I’d like to enable probe into Mkhize to proceed - Ramaphosa

He has denied he is “outsourcing” his morality to law enforcement agencies by insisting that investigations into the Digital Vibes scandal first unfold before he takes any action.

President Cyril Ramaphosa at a media briefing on 3 June 2021. Picture: GCIS

CAPE TOWN - President Cyril Ramaphosa said the scandal embroiling his Health Minister Zweli Mkhize would not be swept under the carpet.

He has denied he is “outsourcing” his morality to law enforcement agencies by insisting that investigations into the Digital Vibes scandal first unfold before he takes any action.

Mkhize is under scrutiny over an irregular R150 million Department of Health contract being probed by the Special Investigating Unit (SIU) and other allegations, involving two of his close associates.

Ramaphosa was fielding questions from reporters after replying to debate on the Presidency budget vote at Parliament on Thursday afternoon.

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He said he wanted to get to the truth of allegations involving Mkhize.

“This matter is on my desk. This matter is not going to be swept under the carpet. This matter is going to be dealt with. And as it is now, I am dealing with the matter. And what is good, as I said yesterday, is that the minister is cooperating. He is cooperating fully.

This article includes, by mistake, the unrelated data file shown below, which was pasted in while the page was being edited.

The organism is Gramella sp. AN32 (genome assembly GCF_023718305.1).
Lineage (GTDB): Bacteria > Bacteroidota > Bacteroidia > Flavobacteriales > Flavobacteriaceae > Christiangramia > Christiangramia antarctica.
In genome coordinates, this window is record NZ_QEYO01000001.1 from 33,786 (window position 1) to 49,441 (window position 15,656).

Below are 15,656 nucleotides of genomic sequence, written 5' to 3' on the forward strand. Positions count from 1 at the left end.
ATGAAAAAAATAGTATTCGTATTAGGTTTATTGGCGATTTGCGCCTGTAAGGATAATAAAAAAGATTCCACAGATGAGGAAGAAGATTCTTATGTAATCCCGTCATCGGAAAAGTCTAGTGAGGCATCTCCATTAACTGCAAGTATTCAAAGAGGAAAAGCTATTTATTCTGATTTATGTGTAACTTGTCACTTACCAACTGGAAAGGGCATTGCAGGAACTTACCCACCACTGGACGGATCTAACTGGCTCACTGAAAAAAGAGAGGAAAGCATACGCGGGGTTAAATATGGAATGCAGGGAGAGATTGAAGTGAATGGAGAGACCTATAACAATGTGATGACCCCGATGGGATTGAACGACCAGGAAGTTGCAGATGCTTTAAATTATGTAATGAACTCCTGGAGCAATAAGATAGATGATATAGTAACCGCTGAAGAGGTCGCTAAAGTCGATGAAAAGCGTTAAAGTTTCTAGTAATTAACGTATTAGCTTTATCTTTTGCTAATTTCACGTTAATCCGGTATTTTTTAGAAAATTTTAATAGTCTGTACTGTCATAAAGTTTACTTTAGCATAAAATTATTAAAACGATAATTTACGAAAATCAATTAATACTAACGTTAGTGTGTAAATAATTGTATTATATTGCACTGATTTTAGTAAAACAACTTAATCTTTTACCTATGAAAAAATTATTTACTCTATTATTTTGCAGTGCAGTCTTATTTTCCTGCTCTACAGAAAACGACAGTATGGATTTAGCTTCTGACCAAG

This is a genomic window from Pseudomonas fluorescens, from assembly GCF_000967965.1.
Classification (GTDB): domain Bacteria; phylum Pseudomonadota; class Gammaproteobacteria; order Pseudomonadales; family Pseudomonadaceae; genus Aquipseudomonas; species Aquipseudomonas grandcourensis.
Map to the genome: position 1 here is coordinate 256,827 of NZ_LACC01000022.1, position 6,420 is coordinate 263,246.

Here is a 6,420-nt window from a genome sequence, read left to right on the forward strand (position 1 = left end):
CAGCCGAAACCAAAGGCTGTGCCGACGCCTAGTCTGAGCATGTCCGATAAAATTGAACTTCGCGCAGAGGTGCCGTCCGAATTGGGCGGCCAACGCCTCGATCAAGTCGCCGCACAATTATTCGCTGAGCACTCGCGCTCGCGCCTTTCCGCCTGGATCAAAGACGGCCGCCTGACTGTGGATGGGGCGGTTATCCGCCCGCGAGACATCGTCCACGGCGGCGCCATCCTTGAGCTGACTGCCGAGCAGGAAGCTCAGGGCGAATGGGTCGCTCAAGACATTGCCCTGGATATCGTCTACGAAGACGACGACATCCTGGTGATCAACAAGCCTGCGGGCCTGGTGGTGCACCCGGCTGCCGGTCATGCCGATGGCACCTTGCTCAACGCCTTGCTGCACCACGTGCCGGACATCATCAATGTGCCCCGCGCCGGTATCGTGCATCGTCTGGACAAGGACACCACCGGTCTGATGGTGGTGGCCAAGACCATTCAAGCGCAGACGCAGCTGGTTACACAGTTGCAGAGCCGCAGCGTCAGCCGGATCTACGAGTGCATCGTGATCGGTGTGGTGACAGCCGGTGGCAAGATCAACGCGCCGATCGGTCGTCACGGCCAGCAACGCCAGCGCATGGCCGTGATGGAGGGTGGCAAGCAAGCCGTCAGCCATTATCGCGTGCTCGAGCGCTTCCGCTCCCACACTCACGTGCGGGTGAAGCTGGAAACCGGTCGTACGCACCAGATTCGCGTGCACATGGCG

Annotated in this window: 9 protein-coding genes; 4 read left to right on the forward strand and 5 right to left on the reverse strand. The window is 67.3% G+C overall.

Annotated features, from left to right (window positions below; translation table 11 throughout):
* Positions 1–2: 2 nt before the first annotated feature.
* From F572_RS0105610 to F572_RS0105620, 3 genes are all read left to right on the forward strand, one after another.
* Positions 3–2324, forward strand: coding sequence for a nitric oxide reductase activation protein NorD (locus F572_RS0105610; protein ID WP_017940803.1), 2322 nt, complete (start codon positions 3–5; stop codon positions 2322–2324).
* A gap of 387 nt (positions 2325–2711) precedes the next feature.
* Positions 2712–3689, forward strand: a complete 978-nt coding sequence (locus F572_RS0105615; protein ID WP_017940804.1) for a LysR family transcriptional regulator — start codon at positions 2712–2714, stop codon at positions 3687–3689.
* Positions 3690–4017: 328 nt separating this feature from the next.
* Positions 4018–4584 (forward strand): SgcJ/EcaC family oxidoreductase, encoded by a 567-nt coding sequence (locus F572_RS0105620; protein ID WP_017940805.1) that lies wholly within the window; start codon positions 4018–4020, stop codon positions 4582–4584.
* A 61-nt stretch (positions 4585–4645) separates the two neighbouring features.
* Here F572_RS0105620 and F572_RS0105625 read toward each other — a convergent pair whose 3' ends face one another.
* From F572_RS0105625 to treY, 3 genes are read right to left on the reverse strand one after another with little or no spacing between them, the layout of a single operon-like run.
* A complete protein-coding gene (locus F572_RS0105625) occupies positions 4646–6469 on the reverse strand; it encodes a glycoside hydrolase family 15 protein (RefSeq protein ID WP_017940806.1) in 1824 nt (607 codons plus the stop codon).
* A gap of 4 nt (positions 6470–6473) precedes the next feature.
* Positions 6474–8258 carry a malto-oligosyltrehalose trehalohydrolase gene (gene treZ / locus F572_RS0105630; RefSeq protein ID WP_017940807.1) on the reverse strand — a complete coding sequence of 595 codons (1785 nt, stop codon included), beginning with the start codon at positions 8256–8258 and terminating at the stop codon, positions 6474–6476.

"A number of things keep surfacing, they’re surfacing about his son and monies that have been paid and I’d like to enable the investigation to proceed.”

Ramaphosa acknowledged impatience over the matter but said he wanted to be careful and wait for the full process to unfold.

“I’ve not outsourced morality to the law enforcement agencies the do their work, they execute the work that needs to be done.”

WATCH: President Ramaphosa: ‘Corruption is not a victimless crime’

PLANS IN PLACE TO REFORM ESKOM

The president also addressed the issue of intermittent load shedding, saying plans were moving swiftly to reform Eskom and ensure it ran more efficiently.

But he wouldn't commit to a date when load shedding would be a thing of the past.

“It’s obviously a challenge when you are dealing with machines that break, machines that have not been well-maintained in the past. It is a big challenge but as we proceed to get more alternative power and lighten the burden on Eskom, we will be able to get on top of the challenges.”

The parastatal is calling on everyone in the country to use less electricity when it is available to help ease constraints on its fragile power system.

South Africans have had to put up with costly, frustrating and inconvenient power cuts in the middle of a cold front this week.

The current bout of stage two blackouts is expected to last until 10 pm on Friday.

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